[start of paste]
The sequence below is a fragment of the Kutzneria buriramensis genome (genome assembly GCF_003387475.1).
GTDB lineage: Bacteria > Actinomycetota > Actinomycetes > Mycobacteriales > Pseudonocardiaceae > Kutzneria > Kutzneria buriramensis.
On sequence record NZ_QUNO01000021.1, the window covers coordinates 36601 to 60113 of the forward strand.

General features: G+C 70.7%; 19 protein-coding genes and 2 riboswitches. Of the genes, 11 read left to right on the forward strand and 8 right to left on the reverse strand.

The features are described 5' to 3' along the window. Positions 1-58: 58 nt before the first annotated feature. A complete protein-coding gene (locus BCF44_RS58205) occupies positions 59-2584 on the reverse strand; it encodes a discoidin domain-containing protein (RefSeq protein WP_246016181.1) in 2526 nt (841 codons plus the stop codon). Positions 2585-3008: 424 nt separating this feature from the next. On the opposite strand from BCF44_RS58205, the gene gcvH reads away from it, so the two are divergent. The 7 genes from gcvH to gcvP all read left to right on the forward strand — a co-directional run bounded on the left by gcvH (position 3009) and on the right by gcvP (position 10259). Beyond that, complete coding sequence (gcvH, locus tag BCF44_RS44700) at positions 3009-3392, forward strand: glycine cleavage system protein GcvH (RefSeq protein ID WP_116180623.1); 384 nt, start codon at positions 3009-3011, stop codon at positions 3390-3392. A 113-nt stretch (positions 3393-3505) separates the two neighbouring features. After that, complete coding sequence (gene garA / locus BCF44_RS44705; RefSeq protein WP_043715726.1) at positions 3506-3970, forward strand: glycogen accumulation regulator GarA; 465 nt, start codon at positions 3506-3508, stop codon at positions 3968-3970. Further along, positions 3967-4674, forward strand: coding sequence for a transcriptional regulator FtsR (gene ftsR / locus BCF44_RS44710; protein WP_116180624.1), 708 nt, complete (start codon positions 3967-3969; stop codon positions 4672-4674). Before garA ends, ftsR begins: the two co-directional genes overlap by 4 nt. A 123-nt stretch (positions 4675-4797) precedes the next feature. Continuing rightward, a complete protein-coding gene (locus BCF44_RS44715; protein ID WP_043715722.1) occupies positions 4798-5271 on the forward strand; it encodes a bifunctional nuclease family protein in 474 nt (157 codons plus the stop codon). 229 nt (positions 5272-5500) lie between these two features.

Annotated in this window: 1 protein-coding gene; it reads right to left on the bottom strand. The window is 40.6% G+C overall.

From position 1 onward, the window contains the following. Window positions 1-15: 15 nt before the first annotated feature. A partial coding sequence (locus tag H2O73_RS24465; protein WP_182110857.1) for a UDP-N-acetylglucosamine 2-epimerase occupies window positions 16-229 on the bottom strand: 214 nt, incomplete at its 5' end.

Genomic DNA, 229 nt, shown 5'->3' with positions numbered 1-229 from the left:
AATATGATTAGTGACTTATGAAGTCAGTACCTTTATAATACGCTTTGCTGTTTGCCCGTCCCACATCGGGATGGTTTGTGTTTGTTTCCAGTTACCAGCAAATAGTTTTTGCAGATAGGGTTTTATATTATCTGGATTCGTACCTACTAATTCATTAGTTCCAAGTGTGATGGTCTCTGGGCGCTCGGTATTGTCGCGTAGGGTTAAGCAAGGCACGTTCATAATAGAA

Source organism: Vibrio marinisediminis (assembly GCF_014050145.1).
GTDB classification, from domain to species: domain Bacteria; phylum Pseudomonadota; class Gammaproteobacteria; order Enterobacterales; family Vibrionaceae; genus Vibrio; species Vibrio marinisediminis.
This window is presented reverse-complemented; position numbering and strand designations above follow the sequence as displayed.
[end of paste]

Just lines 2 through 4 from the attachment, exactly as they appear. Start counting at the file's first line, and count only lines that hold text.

GTDB lineage: Bacteria > Actinomycetota > Actinomycetes > Mycobacteriales > Pseudonocardiaceae > Kutzneria > Kutzneria buriramensis.
On sequence record NZ_QUNO01000021.1, the window covers coordinates 36601 to 60113 of the forward strand.

General features: G+C 70.7%; 19 protein-coding genes and 2 riboswitches. Of the genes, 11 read left to right on the forward strand and 8 right to left on the reverse strand.